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Studying the Few to Serve the Many: Studying the rare Gaucher disease to discover molecular mechanisms behind the common Parkinson’s Disease

Yale scientists found two potential enzymes to target via cell therapy to treat the common variety of Parkinson’s disease associated with Gaucher disease. These two enzymes regulate the pathology of the specific lipids that accumulate due to Gaucher disease.

Fighting Fungi by Capturing Sugars

Scientists from the Yale Chemistry Department have developed a new small molecule that bolsters the body’s own immune system against fungal infections.

Not So Tumor Suppressant: How a single gene can both promote and suppress tumor growth

Tet2, a gene believed to be a tumor suppressor since 2009, may also have tumor-promoting effects on other types of cancer, raising some interesting questions about what it means to be a tumor suppressor and how Tet2 could affect different cancer treatments.

Solarizing Through Social Networks

Installing solar panels can be contagious. Dr. Kenneth Gillingham of Yale’s School of Forestry and Environmental Studies researches how solar adoption campaigns in Connecticut can take advantage of the peer effects of solar installation.

Destroying Viruses: A New Protein Could Unlock the Key to Curing Respiratory and Mosquito-Borne Viruses

Despite advances in modern medicine, many respiratory and mosquito-borne viruses still have few treatment options. SPCA1, a calcium transporter required in the viral life cycle, may be a potential target to eliminate viruses such as RSV, Zika, and West Nile.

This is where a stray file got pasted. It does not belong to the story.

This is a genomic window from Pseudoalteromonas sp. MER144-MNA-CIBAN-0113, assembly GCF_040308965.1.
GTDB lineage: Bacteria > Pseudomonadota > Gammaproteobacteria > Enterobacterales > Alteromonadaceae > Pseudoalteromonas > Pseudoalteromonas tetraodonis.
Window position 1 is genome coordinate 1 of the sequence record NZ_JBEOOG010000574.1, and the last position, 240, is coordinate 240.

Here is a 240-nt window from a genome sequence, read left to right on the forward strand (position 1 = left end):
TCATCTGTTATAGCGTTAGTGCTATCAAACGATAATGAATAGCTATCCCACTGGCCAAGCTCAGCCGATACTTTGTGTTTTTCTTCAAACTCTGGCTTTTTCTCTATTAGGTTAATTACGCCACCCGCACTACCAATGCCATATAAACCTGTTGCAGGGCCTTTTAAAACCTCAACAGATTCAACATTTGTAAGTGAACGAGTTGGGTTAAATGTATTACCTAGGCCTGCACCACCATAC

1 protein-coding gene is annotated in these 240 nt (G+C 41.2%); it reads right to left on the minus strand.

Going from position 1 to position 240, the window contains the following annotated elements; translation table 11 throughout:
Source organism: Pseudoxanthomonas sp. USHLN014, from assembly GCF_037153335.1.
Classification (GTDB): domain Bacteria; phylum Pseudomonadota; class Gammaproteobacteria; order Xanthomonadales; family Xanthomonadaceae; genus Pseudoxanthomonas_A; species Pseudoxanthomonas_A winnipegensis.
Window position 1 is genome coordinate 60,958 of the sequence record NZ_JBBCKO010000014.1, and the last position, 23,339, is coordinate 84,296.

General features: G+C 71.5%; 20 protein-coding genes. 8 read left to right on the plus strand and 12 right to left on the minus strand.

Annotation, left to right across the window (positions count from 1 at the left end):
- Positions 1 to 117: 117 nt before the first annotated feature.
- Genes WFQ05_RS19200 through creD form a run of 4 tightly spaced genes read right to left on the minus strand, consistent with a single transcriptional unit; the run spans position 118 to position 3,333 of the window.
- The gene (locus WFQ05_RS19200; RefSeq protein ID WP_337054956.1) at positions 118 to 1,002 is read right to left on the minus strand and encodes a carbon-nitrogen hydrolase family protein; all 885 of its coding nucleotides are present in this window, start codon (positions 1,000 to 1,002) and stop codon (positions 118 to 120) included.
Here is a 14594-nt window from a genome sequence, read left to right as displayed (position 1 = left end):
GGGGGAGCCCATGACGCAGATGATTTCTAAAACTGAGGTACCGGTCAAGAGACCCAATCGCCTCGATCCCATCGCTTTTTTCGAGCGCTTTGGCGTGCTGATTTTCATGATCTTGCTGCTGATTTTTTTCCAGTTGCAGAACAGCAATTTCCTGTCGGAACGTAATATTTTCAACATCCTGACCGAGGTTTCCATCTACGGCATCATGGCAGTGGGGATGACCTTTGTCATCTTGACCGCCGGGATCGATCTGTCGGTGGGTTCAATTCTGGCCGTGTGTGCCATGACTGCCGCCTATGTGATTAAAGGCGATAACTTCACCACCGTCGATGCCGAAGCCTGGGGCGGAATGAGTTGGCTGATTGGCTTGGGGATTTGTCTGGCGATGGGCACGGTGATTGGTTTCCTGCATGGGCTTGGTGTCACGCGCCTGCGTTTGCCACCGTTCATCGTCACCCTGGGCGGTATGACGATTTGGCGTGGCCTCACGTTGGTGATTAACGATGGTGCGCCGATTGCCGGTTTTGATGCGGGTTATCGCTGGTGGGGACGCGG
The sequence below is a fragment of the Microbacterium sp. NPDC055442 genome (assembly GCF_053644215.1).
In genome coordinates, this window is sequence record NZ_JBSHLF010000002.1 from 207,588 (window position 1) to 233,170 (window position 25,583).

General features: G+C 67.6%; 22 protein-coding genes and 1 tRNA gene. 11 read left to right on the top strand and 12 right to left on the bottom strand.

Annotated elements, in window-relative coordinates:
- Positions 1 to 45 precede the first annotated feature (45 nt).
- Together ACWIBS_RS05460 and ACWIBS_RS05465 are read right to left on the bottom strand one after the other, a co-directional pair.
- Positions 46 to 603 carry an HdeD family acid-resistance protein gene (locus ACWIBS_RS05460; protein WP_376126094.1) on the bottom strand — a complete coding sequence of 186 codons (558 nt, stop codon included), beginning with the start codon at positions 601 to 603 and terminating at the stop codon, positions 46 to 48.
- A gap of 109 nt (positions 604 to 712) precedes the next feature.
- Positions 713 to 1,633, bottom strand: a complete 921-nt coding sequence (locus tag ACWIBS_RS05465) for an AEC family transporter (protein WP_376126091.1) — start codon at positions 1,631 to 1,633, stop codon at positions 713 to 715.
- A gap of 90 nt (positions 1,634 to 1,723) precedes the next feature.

Macrophage Messengers: Specialized immune cells as targets for metabolism in aging

The communication between the nervous, immune, and metabolic systems changes as people age. A team led by Christina Camell and Vishwa Deep Dixit of the Yale School of Medicine discovered a subset of macrophages at this intersection that could open the door for new strategies to keep people healthier longer.

Optimal Leaps in Optimizing Fat Burn: Improving Our Diet and Health Routines With a Coin-Size Sensor

Think your diet and workout routine are burning fat? You might want to check again. Researchers at ETH Zurich and the University Hospital Zurich have developed an affordable, portable and reliable breath sensor to test rates of fat burning during and following exercise.

Cayo Santiago: No Monkeying Around

In the aftermath of Hurricane Maria, researchers are striving to save the unique monkey population near Puerto Rico.

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